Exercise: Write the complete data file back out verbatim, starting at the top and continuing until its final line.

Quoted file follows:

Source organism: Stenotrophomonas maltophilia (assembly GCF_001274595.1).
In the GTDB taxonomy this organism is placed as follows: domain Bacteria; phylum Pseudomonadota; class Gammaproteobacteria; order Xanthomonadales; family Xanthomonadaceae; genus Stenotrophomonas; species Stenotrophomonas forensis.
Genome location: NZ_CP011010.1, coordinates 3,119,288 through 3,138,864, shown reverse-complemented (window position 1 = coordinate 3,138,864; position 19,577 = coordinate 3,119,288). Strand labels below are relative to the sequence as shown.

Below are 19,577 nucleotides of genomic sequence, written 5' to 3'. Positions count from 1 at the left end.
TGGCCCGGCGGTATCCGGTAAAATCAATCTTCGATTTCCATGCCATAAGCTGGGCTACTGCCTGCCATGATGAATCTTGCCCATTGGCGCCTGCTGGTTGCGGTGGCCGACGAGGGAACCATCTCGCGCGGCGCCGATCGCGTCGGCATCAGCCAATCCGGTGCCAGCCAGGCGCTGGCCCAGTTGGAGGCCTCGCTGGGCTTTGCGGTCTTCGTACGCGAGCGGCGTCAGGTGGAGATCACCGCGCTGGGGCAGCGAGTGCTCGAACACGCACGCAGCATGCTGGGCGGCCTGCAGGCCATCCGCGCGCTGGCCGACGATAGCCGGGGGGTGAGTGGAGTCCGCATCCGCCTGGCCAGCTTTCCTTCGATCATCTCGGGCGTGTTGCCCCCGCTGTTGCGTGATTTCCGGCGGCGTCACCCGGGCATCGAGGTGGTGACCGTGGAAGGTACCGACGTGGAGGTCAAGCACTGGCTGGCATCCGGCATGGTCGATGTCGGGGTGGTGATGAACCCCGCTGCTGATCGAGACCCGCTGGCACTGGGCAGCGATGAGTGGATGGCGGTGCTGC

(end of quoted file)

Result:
Source organism: Stenotrophomonas maltophilia (assembly GCF_001274595.1).
In the GTDB taxonomy this organism is placed as follows: domain Bacteria; phylum Pseudomonadota; class Gammaproteobacteria; order Xanthomonadales; family Xanthomonadaceae; genus Stenotrophomonas; species Stenotrophomonas forensis.
Genome location: NZ_CP011010.1, coordinates 3,119,288 through 3,138,864, shown reverse-complemented (window position 1 = coordinate 3,138,864; position 19,577 = coordinate 3,119,288). Strand labels below are relative to the sequence as shown.

Below are 19,577 nucleotides of genomic sequence, written 5' to 3'. Positions count from 1 at the left end.
TGGCCCGGCGGTATCCGGTAAAATCAATCTTCGATTTCCATGCCATAAGCTGGGCTACTGCCTGCCATGATGAATCTTGCCCATTGGCGCCTGCTGGTTGCGGTGGCCGACGAGGGAACCATCTCGCGCGGCGCCGATCGCGTCGGCATCAGCCAATCCGGTGCCAGCCAGGCGCTGGCCCAGTTGGAGGCCTCGCTGGGCTTTGCGGTCTTCGTACGCGAGCGGCGTCAGGTGGAGATCACCGCGCTGGGGCAGCGAGTGCTCGAACACGCACGCAGCATGCTGGGCGGCCTGCAGGCCATCCGCGCGCTGGCCGACGATAGCCGGGGGGTGAGTGGAGTCCGCATCCGCCTGGCCAGCTTTCCTTCGATCATCTCGGGCGTGTTGCCCCCGCTGTTGCGTGATTTCCGGCGGCGTCACCCGGGCATCGAGGTGGTGACCGTGGAAGGTACCGACGTGGAGGTCAAGCACTGGCTGGCATCCGGCATGGTCGATGTCGGGGTGGTGATGAACCCCGCTGCTGATCGAGACCCGCTGGCACTGGGCAGCGATGAGTGGATGGCGGTGCTGC